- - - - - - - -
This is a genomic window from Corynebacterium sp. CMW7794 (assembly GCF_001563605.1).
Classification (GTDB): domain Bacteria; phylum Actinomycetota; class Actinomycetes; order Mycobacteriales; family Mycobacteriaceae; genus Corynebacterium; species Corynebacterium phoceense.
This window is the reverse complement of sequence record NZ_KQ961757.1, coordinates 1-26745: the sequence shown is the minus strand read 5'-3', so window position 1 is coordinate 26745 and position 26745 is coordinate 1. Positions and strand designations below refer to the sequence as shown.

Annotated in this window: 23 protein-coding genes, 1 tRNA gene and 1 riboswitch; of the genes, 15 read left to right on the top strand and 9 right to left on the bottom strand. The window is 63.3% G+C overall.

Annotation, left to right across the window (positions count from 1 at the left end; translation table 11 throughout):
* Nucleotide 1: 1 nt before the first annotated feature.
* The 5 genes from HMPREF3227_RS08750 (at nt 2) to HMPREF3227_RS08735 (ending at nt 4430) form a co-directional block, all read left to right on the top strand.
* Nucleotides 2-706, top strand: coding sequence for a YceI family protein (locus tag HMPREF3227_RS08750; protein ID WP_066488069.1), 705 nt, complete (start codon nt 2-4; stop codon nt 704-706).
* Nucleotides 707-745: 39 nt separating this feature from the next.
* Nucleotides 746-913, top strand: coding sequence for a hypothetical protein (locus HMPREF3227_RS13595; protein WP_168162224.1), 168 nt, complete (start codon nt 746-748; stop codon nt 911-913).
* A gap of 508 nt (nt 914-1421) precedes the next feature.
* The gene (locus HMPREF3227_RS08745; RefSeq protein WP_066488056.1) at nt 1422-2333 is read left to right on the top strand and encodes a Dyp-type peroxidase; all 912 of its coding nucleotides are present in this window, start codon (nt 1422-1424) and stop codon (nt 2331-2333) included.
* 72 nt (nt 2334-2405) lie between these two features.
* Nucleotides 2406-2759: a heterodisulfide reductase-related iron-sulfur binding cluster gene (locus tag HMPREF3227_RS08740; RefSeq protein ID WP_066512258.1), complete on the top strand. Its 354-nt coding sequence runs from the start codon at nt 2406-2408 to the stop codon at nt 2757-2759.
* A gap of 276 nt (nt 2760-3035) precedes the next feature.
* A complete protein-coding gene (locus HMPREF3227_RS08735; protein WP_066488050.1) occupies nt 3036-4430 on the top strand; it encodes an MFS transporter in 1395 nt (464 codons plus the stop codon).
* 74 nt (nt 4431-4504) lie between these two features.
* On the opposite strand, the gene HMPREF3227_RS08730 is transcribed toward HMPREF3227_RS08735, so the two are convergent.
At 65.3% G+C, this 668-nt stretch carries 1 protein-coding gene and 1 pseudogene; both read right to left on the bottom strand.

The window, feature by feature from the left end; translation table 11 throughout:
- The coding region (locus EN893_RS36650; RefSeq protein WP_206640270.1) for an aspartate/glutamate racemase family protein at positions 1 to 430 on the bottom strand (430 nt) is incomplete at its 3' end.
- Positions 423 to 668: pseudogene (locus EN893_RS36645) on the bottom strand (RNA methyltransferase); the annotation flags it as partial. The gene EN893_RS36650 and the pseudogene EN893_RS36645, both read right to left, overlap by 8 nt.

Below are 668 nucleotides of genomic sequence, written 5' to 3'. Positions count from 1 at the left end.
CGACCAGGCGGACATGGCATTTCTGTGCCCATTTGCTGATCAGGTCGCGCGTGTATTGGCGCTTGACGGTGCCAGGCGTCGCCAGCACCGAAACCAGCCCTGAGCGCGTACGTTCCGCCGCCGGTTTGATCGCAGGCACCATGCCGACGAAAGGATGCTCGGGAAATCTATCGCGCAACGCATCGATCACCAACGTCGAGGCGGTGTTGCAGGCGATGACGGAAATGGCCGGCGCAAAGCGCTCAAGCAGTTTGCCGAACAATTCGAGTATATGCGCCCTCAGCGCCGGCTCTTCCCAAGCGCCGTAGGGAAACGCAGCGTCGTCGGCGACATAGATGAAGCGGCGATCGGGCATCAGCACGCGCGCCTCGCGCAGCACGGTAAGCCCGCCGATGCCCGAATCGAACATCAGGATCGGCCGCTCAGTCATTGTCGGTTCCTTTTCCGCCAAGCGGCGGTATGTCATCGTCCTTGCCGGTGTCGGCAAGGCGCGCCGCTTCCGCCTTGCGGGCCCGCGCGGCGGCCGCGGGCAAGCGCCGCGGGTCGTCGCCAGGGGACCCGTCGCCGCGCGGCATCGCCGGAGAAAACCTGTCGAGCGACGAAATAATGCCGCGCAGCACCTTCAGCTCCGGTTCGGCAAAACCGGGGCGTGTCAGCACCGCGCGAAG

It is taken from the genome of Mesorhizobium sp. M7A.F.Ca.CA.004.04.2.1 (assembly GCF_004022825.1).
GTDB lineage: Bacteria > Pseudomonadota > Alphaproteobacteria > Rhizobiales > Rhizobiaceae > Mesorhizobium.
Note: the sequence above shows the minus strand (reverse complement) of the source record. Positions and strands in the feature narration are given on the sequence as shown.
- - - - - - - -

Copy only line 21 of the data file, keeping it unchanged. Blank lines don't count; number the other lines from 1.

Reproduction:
- The coding region (locus EN893_RS36650; RefSeq protein WP_206640270.1) for an aspartate/glutamate racemase family protein at positions 1 to 430 on the bottom strand (430 nt) is incomplete at its 3' end.